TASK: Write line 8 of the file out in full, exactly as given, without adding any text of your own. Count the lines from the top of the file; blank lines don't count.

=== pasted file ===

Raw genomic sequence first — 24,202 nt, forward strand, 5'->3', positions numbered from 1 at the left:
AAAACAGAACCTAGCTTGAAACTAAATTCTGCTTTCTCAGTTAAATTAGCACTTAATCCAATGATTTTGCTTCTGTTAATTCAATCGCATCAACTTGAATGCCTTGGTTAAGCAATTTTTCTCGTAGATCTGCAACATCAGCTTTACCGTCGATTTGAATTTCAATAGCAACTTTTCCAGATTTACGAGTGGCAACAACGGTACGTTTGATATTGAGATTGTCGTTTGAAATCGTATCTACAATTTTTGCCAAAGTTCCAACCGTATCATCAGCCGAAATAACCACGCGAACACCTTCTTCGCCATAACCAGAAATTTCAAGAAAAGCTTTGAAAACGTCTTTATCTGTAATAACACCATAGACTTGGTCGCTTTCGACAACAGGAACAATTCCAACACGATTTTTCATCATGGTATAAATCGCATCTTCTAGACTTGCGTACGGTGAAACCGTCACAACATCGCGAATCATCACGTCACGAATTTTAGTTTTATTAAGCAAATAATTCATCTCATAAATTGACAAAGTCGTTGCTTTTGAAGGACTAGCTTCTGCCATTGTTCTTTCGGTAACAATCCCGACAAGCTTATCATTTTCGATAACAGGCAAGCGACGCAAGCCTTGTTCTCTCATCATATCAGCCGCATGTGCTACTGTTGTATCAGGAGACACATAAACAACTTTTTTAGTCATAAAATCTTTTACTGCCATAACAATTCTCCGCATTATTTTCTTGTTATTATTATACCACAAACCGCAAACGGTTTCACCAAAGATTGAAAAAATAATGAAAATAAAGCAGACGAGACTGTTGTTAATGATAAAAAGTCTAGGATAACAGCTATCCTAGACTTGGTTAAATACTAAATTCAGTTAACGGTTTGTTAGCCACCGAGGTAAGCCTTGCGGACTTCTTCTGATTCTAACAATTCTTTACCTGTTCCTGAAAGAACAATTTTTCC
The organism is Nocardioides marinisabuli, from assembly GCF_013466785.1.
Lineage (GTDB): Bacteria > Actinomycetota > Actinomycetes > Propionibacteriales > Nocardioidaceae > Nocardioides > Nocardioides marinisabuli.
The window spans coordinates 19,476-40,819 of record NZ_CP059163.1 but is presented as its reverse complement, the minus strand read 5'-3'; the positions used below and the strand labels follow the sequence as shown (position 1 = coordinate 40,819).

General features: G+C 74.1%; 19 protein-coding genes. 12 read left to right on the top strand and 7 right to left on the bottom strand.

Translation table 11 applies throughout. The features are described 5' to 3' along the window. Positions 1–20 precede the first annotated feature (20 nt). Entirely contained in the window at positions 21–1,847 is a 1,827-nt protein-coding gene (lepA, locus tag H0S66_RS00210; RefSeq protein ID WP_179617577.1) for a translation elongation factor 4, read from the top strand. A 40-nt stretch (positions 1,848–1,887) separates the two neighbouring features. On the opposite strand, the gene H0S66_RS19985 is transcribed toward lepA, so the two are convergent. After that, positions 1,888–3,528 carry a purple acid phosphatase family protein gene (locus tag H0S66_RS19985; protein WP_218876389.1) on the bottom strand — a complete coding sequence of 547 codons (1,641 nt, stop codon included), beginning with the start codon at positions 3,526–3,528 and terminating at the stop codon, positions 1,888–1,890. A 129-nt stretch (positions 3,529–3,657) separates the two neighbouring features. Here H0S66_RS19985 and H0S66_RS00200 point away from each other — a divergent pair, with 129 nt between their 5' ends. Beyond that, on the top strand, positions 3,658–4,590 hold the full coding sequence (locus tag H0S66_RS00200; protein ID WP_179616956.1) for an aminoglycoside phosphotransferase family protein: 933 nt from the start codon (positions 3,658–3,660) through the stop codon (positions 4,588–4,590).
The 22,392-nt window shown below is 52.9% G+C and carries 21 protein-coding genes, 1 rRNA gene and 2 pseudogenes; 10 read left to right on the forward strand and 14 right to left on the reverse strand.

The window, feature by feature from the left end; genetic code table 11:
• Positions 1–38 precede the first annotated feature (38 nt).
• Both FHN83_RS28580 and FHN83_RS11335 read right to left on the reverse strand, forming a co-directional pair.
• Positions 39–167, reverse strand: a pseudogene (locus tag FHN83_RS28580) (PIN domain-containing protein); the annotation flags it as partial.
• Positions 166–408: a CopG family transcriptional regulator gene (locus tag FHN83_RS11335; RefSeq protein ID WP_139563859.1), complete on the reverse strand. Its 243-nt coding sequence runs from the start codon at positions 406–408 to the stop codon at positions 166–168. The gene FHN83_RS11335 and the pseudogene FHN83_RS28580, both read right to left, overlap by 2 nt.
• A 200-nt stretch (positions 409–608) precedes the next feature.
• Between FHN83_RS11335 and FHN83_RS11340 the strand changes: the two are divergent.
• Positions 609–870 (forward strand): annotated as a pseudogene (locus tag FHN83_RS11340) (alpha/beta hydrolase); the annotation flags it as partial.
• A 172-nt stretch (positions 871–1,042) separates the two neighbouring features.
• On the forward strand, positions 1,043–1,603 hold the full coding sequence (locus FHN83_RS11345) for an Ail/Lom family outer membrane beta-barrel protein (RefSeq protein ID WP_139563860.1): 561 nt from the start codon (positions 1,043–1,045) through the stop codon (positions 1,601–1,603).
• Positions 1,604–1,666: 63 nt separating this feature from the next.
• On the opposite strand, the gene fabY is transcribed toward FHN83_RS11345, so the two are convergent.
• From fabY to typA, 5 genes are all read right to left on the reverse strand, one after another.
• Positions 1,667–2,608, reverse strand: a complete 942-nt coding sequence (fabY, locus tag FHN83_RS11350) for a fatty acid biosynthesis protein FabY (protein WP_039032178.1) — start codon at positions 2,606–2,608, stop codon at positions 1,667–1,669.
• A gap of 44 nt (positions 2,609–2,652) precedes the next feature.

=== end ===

The 22,392-nt window shown below is 52.9% G+C and carries 21 protein-coding genes, 1 rRNA gene and 2 pseudogenes; 10 read left to right on the forward strand and 14 right to left on the reverse strand.